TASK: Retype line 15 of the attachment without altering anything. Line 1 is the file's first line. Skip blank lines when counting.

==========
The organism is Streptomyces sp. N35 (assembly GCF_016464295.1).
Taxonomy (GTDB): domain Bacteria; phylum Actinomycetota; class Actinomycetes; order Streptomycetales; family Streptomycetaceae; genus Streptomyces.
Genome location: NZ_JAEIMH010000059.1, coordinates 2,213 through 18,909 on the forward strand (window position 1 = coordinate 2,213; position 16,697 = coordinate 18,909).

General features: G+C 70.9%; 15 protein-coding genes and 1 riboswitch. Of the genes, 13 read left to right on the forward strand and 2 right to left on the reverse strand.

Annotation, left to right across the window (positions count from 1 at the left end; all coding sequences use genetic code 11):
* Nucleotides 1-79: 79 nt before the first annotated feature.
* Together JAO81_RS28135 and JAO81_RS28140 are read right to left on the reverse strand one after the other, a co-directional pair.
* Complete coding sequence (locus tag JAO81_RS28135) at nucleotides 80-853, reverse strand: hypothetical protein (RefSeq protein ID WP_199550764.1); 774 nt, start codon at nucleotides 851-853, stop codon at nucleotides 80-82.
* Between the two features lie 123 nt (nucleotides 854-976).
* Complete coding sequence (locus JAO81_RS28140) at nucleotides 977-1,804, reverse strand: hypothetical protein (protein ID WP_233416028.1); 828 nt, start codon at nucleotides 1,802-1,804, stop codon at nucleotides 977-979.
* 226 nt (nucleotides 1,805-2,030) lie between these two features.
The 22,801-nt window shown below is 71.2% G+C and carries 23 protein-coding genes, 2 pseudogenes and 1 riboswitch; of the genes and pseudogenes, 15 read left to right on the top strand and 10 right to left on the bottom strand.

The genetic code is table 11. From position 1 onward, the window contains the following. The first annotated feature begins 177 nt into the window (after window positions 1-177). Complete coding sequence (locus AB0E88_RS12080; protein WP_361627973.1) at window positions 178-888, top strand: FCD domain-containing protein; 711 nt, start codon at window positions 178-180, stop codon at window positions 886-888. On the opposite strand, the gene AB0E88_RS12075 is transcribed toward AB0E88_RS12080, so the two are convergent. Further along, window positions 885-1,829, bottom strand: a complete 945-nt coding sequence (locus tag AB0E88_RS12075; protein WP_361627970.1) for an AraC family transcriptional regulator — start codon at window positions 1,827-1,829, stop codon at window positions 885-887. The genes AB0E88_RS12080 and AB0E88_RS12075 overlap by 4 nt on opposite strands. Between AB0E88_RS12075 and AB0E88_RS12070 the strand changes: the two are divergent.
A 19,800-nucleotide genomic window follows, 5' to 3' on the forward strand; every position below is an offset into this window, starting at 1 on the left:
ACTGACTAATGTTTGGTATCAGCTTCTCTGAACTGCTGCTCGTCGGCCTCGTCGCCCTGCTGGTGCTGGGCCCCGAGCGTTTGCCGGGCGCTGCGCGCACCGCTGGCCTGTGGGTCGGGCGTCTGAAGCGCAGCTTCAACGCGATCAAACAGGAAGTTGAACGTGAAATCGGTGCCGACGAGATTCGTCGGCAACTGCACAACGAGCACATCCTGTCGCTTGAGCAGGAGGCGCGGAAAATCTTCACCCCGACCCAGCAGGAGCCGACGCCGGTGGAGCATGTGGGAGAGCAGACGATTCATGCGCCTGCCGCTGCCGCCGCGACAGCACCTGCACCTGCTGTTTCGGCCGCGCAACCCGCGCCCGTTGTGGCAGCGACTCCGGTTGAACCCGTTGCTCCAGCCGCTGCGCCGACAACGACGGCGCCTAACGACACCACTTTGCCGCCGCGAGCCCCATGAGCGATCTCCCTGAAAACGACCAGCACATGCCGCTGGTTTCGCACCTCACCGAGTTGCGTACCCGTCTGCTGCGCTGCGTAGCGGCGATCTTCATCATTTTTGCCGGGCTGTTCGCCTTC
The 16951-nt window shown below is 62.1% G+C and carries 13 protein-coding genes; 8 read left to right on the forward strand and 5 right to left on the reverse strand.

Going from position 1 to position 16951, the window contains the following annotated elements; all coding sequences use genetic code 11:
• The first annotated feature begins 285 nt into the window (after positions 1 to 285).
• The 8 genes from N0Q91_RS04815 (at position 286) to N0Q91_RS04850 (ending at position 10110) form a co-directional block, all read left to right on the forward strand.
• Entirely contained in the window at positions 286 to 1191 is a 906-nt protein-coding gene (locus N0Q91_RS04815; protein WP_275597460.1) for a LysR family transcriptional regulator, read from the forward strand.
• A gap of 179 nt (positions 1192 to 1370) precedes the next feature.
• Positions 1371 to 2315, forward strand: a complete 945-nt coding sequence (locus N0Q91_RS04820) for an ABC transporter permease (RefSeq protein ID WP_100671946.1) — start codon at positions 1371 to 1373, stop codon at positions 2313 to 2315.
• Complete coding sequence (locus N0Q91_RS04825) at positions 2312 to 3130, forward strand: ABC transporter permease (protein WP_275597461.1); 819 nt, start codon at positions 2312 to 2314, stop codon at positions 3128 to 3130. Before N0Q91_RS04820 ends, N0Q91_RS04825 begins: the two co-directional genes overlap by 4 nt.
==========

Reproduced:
ACTGACTAATGTTTGGTATCAGCTTCTCTGAACTGCTGCTCGTCGGCCTCGTCGCCCTGCTGGTGCTGGGCCCCGAGCGTTTGCCGGGCGCTGCGCGCACCGCTGGCCTGTGGGTCGGGCGTCTGAAGCGCAGCTTCAACGCGATCAAACAGGAAGTTGAACGTGAAATCGGTGCCGACGAGATTCGTCGGCAACTGCACAACGAGCACATCCTGTCGCTTGAGCAGGAGGCGCGGAAAATCTTCACCCCGACCCAGCAGGAGCCGACGCCGGTGGAGCATGTGGGAGAGCAGACGATTCATGCGCCTGCCGCTGCCGCCGCGACAGCACCTGCACCTGCTGTTTCGGCCGCGCAACCCGCGCCCGTTGTGGCAGCGACTCCGGTTGAACCCGTTGCTCCAGCCGCTGCGCCGACAACGACGGCGCCTAACGACACCACTTTGCCGCCGCGAGCCCCATGAGCGATCTCCCTGAAAACGACCAGCACATGCCGCTGGTTTCGCACCTCACCGAGTTGCGTACCCGTCTGCTGCGCTGCGTAGCGGCGATCTTCATCATTTTTGCCGGGCTGTTCGCCTTC